Pact indefinitely keeps open ‘Australia’s Gitmo’

Nauru

A new memorandum of understanding allowing Australia to continue to indefinitely detain asylum seekers at a facility on the Pacific island of Nauru was signed on Sept. 24. Since 2012, asylum seekers arriving by boat have been barred from settlement in Australia and sent to offshore detention centers instead. The deal extending use of the Nauru facility comes just as the governments of Australia and Papua New Guinea (PNG) finally reached an agreement to close the contentious Manus Island Regional Processing Center. In the dealannounced Oct. 6, Australia and the PNG finalized a Regional Resettlement Arrangement in which detainees on Manus Island will either be transferred to Nauru or allowed to remain in Papua New Guinea with a “migration pathway” allowing eventual legal residency.

The Australian-run detention center on Manus Island was found to be illegal and ordered closed by the PNG Supreme Court in 2016. Australia was forced to pay more than $70 million in compensation to those detained. But five years later, at least 124 asylum seekers remain in the center on Manus. Both the Manus Island and Nauru facilities have been harshly criticized by rights groups, and both have been dubbed “Australia’s Guantánamo.”

Despite these criticisms, several European countries—including the UK and Denmark—have expressed interest in establishing similar systems, in which asylum seekers will be forced to wait at offshore locations in an arrangement with a third country. (TNH, Jurist)

Photo of Nauru facility via Wikipedia

  1. UK in ‘shamefully cruel’ migration deal with Rwanda

    Tens of thousands of asylum seekers could be sent to Rwanda as part of a new effort announced by UK Prime Minister Boris Johnson on April 14 to prevent people from crossing the English Channel. Human rights groups immediately denounced the policy as “shamefully cruel.” Channel crossings have increased over the past two years, and the UK has responded by initiating an overhaul of its asylum system to prevent those who make the journey from receiving protection. (TNH)

  2. ECHR rules against UK

    The European Court of Human Rights (ECHR) June 14 issued a last minute interim measure to potentially stop the planned deportations of seven UK asylum-seekers to Rwanda. The ruling applies directly to only one asylum seeker, but the court’s reasoning applies to all seven. The ruling will delay the deportations until at least three weeks after the final legal challenges have been heard. (Jurist)

  3. UK plan to deport asylum-seekers to Rwanda found lawful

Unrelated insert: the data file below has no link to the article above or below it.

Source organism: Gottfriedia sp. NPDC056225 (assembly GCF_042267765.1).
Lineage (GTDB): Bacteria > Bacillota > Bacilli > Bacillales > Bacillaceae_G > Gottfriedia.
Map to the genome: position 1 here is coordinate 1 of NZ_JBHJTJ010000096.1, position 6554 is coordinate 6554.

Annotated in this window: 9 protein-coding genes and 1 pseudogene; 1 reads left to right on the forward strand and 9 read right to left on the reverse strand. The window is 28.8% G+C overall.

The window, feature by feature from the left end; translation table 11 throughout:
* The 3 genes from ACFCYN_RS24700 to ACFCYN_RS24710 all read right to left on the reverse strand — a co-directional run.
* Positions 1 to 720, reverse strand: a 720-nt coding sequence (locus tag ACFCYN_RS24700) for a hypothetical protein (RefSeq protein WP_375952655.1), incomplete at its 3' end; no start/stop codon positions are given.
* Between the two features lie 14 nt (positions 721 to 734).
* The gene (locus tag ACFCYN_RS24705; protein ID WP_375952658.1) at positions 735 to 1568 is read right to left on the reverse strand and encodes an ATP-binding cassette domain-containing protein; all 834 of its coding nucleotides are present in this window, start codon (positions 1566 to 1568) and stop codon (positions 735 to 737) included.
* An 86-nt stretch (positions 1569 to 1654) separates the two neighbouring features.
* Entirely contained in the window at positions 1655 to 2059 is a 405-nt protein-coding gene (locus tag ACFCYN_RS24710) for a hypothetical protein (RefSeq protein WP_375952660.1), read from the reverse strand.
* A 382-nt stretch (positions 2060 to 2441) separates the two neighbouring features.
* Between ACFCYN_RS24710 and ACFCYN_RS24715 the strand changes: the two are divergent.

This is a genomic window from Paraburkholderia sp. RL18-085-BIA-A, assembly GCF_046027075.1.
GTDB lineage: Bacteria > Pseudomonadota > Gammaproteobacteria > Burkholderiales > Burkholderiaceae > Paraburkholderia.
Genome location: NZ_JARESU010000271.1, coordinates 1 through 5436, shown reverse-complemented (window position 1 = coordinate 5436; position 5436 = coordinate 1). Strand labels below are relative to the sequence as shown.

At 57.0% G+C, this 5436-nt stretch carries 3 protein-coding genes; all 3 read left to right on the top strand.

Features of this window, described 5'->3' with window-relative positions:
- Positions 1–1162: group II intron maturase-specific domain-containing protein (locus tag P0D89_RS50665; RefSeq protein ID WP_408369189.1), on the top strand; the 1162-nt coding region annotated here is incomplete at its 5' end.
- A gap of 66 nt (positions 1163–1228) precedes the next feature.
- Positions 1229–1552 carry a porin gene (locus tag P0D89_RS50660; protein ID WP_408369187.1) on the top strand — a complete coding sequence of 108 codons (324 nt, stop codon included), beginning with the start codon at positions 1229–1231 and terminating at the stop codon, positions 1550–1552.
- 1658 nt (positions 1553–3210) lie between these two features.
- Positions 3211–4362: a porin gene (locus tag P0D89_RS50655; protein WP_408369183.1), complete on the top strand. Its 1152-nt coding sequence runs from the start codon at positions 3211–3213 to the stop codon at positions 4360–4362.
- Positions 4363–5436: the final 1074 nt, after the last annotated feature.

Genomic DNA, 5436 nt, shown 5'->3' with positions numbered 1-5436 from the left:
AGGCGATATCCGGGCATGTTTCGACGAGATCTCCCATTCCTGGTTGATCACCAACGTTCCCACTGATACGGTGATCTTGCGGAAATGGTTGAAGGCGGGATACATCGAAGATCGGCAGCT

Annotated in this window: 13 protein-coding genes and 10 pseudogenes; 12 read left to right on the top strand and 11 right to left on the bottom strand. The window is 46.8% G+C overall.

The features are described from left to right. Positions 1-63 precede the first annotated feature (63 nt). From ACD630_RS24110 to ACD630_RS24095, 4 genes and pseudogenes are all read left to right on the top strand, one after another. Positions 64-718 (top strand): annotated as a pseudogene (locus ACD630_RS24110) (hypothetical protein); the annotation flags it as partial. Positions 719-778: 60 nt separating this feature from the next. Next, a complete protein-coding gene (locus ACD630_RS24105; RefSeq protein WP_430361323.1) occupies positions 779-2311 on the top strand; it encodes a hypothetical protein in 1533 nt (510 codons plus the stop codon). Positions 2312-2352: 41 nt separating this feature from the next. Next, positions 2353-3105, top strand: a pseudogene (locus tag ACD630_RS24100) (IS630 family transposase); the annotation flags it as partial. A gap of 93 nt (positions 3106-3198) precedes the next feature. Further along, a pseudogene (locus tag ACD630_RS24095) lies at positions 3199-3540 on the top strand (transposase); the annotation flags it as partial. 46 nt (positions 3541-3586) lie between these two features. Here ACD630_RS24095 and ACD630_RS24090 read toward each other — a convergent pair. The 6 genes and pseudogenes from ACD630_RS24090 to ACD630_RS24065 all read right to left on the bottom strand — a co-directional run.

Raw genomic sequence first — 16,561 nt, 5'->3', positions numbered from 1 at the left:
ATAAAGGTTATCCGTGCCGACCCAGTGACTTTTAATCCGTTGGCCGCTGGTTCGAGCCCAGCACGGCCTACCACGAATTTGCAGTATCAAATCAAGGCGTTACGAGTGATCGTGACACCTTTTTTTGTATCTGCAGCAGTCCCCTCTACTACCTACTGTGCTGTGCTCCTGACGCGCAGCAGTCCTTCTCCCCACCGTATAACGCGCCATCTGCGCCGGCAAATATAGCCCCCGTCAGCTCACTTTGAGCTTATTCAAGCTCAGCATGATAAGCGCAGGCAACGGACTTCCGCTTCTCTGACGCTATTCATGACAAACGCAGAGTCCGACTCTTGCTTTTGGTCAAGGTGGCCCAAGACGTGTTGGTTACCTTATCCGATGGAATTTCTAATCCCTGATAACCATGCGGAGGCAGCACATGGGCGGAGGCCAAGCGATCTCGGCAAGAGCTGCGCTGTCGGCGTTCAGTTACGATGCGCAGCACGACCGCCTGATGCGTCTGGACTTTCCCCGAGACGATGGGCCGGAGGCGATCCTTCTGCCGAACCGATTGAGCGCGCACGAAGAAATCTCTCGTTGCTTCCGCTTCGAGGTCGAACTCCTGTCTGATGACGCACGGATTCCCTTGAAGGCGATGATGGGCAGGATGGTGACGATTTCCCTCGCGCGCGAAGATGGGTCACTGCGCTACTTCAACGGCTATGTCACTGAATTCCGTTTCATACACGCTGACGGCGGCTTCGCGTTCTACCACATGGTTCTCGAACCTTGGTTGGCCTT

The UK government’s plan to deport asylum seekers to Rwanda does not breach the law, the High Court in London ruled. The decision is based on UK human rights groups’ request for an injunction to prevent the removal of asylum seekers in June.

    In the decision, two senior judges at the High Court of England & Wales dismissed challenges against the policy as a whole. But the judges ruled in favor of eight asylum-seekers, finding the UK government had acted wrongly in their individual cases. (Jurist)

  4. UK Court of Appeal finds Rwanda refugee removal plan unlawful

    The UK Court of Appeal on June 29 ruled that the UK government’s “Rwanda Plan” is unlawful. In the ruling, Lord Chief Justice Burnett reversed a High Court finding, writing, “Unless and until the deficiencies in its asylum processes are corrected, removal of asylum seekers to Rwanda will be unlawful.” (Jurist)

  5. Australia high court: indefinite immigration detention unlawful

    In a landmark decision, the High Court of Australia ruled Nov. 8 that detaining asylum seekers and migrants indefinitely is unlawful. Close to 100 people who are being held indefinitely stand to be released. Australian governments have long used indefinite detention to deter migrants from attempting to reach the country. (TNH)

  6. UK signs treaty to send asylum seekers to Rwanda

    UK Home Secretary James Cleverly signed a treaty Dec. 5 with Rwanda, in an attempt to overcome a recent ruling by the UK Supreme Court which blocked the government’s policy to send asylum seekers to the African nation. At a press conference, Cleverly insisted that “this treaty addresses all of the issues of their lordships in the Supreme Court.” (Jurist)

  7. UK seeks emergency legislation to declare Rwanda safe for asylum

    The UK government published emergency legislation Dec. 6 that would declare Rwanda a safe country for asylum seekers and push through their controversial deportation policy. Shortly after the legislation’s release, UK Immigration Minister Robert Jenrick resigned, stating that the bill did not provide robust assurance that the Rwanda policy would be shielded from legal challenge. (Jurist)

  8. UK: Rwanda bill passes first vote in Commons

    UK Prime Minister Rishi Sunak’s bill to legalise the deportation of asylum seekers to Rwanda squeaked through parliament Dec. 12. Dozens of Conservative Party members abstained, either over concerns about its legality or because they didn’t believe it went far enough towards stopping Channel crossings. Almost 20,000 migrants and asylum seekers have crossed from France this year, down from 45,755 in 2022. At least 64 have died attempting the crossing since 2018. The UK Supreme Court ruled last month that deporting asylum seekers to Rwanda was unlawful because the country is not safe. The bill will be up for another vote in January. (TNH)

  9. UNHCR decries UK’s migration pact with Rwanda